My creating days during the past couple of weeks have primarily involved apples, pies, and pomegranates. I took no pictures, because I've posted them all before on previous years' blogs. However, I now recall that I may never have taken a picture of one of my pies. Should do. Maybe next year. (Added 10/27: below picture of my last 2009 pie sent by Dale - thank you, Dale!)
Besides the apple pie filling I canned until I was out of jars, I made apple pies for:
1) Friend Kerri, home from the hospital
2) Quilt group (a couple of extras joined us, just for the pie, and it was fabulous to have them come)
3) Girls' night out potluck
4) Piano technician that revived my piano (the guy was stunned by the pie offer)
5) Daughter in Napa (pleasant excuse for a drive)
6) Kerri again (you can't help but repeat when you are so appreciated)
7) Friend Dale, home from the hospital
That looks like seven pies, but there were nine. I know, because I ate two of them, a piece of pie every meal for two weeks, there being no one around to help me with the task. Gets old, believe it or not.
Everyone loves my crusts and wants my recipe. I will share it here, but let me warn you that it is not easy. If you are off just a smidgeon in your measurements and your timing, the crust is in serious danger of not holding together (though will still be edible).
I use Gold Medal unbleached white flour for this crust. Other flours usually need slightly different measurement (tried it = disaster), and since this is critical and I'm too lazy to test the proportions with a different kind of flour, I only use Gold Medal with this recipe (no affiliation, etc. I'm not getting paid anything for this by anyone).
I don't recommend doubling this recipe. If you try, I am not responsible for your results.
Stir 'n' Roll Pie Crust (from my mama, Barbara Sturges)
Here's the list of what you need; no time for running for the wax paper and rolling pin after everything is mixed, so get them now. Y'hear?
- Wax paper - rip off four approximately square sheets (slightly too long is better than too short)
- Rolling pin
- Medium mixing bowl (plus extra bowl for lazy girl flour "sifting")
- Mixing spoon
- Measuring spoons
- 1/4 c and 1/2 c measuring cups (or 1 cup with good graduated lines on the side that you trust)
- Butter knife (needed to cut dough ball in half)
- Cold milk
- Dictionary of Forbidden Words (optional)
- 2 cups less 1 scant T Gold Medal unbleached white flour (before measuring, pour a pile into a separate bowl to fluff it up a bit; lazy girl's way of "sifting")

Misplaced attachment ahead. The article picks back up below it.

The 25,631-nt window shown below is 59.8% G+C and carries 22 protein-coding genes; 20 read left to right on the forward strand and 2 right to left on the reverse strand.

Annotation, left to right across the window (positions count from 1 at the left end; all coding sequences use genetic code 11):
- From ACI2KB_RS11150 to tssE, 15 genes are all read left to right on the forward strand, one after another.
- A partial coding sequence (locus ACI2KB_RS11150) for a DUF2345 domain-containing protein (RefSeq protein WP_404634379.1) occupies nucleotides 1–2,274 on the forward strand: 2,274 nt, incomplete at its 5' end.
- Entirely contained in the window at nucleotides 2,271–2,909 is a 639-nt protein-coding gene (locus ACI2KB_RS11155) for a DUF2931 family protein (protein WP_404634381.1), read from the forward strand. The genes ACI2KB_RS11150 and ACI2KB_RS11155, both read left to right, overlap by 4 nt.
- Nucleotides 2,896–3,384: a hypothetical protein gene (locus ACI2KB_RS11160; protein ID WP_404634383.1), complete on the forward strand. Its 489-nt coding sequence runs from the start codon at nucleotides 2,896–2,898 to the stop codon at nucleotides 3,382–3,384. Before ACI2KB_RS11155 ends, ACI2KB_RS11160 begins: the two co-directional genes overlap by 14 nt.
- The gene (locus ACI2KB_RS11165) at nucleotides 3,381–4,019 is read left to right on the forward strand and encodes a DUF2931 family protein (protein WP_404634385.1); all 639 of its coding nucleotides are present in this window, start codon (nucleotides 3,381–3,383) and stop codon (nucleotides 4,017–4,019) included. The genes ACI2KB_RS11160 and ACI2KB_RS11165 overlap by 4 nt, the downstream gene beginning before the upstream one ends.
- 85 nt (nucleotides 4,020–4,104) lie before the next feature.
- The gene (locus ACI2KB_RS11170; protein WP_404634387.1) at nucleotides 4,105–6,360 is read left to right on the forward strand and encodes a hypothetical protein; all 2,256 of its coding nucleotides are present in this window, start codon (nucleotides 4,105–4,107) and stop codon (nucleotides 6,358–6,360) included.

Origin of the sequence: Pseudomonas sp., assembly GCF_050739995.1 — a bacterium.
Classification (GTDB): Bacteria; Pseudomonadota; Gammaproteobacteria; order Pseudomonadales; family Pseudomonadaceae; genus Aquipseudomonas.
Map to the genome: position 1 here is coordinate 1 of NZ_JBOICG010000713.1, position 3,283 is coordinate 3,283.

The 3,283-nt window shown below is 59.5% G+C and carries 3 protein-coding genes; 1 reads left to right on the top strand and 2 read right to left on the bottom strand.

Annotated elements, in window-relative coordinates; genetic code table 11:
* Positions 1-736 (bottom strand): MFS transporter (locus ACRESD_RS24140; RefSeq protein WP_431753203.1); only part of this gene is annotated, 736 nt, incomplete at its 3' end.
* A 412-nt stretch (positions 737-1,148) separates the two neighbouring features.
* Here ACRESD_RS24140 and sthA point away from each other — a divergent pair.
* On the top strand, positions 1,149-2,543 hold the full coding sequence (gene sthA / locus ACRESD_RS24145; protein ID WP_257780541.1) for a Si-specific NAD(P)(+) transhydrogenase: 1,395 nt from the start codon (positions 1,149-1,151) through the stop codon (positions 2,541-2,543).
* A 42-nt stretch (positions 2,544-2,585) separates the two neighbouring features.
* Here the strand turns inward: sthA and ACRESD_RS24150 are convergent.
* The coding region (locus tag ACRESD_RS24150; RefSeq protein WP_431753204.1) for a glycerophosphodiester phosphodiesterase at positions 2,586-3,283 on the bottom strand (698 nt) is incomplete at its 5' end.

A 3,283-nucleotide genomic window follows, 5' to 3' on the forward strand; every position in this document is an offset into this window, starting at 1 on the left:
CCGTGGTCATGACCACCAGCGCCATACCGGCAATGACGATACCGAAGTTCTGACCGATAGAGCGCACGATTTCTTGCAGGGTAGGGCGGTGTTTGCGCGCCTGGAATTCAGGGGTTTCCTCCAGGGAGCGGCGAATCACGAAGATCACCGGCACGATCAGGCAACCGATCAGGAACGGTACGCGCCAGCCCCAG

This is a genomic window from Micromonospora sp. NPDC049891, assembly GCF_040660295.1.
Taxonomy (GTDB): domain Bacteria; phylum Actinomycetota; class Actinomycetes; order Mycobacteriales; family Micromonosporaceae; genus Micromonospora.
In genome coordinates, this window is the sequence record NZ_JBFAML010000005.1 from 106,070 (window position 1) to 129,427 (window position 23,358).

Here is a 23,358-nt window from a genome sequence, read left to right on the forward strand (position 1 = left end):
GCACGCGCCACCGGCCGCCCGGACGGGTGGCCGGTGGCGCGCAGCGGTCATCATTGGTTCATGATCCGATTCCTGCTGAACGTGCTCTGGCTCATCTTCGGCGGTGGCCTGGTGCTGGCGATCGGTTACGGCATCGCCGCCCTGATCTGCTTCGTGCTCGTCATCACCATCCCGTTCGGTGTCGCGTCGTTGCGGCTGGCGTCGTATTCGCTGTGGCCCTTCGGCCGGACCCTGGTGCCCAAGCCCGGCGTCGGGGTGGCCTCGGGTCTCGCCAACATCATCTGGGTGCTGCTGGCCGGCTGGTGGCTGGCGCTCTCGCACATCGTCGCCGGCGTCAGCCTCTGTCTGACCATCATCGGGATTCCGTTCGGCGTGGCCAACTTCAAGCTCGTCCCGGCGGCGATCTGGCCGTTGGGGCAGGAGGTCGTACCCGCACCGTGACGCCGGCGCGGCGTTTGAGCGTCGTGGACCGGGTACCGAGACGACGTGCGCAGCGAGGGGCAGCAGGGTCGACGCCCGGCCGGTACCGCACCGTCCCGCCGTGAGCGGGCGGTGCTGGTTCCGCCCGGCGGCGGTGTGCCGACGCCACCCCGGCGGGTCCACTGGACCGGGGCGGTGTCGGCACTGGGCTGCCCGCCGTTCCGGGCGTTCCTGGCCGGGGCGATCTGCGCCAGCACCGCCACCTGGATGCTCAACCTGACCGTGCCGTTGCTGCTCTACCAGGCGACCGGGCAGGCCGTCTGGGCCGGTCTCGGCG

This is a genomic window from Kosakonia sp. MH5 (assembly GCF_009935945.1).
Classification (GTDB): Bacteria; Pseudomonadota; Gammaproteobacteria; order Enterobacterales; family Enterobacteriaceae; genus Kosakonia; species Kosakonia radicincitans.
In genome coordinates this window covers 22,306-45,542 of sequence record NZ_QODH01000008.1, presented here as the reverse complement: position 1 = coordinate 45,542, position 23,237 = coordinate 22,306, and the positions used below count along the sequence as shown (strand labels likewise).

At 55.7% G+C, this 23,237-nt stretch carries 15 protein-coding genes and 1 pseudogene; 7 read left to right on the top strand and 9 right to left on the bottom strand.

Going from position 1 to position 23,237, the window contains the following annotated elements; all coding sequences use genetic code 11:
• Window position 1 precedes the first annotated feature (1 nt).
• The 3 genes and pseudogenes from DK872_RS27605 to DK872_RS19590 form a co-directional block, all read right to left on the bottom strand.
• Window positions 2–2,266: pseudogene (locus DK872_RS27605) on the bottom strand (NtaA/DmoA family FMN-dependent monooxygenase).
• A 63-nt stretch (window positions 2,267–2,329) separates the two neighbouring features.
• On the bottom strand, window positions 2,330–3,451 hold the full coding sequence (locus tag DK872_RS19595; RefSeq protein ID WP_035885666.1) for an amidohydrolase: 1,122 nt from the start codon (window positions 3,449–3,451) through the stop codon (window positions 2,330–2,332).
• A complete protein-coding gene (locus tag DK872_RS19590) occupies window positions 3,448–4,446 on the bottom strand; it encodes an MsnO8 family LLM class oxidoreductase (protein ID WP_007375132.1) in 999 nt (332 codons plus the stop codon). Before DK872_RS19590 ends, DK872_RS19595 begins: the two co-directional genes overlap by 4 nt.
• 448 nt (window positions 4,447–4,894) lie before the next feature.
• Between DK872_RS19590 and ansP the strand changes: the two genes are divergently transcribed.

- 3/4 tsp salt
Measure the following exactly and pour simultaneously into the hole in the middle of the flour:
- 1/4 c cold whole milk
- 1/2 c oil (I use light olive oil, but other similar cooking oils also work)
Dump dough out on one of the wax paper sheets.
Mound with your hands.
Cut mound in half with the butter knife.
Transfer half to another wax paper sheet.
Round and flatten both balls of dough with your hands and smash remaining wax paper sheets on top.
Roll both dough mounds into circles, as close as you can eyeball (almost to the manufacturer-cut edges of the wax paper). Dough edges will probably be crumblier than you are used to.
The dough will stiffen as it sits, so you want to get it into the pie plate as soon as possible. Turn wax paper sandwich over, remove what had been the bottom piece of wax paper (this is because it is harder to remove than the other one and should be removed first, especially if you lightly dampened your counter top first to prevent slippage while rolling), turn pie plate upside down on center of dough circle, hold dough on and turn over, gingerly remove second piece of wax paper, and carefully push dough into the pie plate. You can smoosh together or patch cracks and breaks.
Putting on the top crust is easier, no special instructions necessary. When crimping the edges, remember that thinner edges burn more easily.
Extra crust pieces can be piled up in a little Pyrex dish, dusted with sugar and cinnamon, and baked for the kiddies along with the pie (remove early).
This is a messy, exacting job, but it is worth it for me; the fragile dough makes into a nice, flaky crust. Sometimes I add a tablespoon of sugar for a slightly sweet crust.
You will want to use a different recipe if you are weaving the pie crust top. Well, weaving actually is possible with this one, but you may want to pull out your Dictionary of Forbidden Words to use in the process. Weaving this dough may not be so hard for quilters; you already know how to do piecing.
© 2009 LynnDel Newbold
In the quilting arena, I squeezed several shopping trips into my cooking and working-around-the-place days, looking for needed-but-not-readily-available springy floral prints. I've been steering away from floral prints for years, as has most everyone else it appears, and now that I want them, they're difficult to find. I ran across a few good pieces at Pacific International Quilt Festival (PIQF) in Santa Clara, so was doubly pleased by the trip - inspired by the beautiful and innovative quilts, happy with my fabric.
For the last several days I have been working on another round of my great-grandmother's block quilt (40 star blocks in the works), and will post pictures in a couple of days. I now realize I will run out of desired colors of my hand-dyed fabrics for future rows/rounds, and will therefore be more challenged than I want to be on how to design the final sections. But it will be an adventure, and what is better than a good adventure?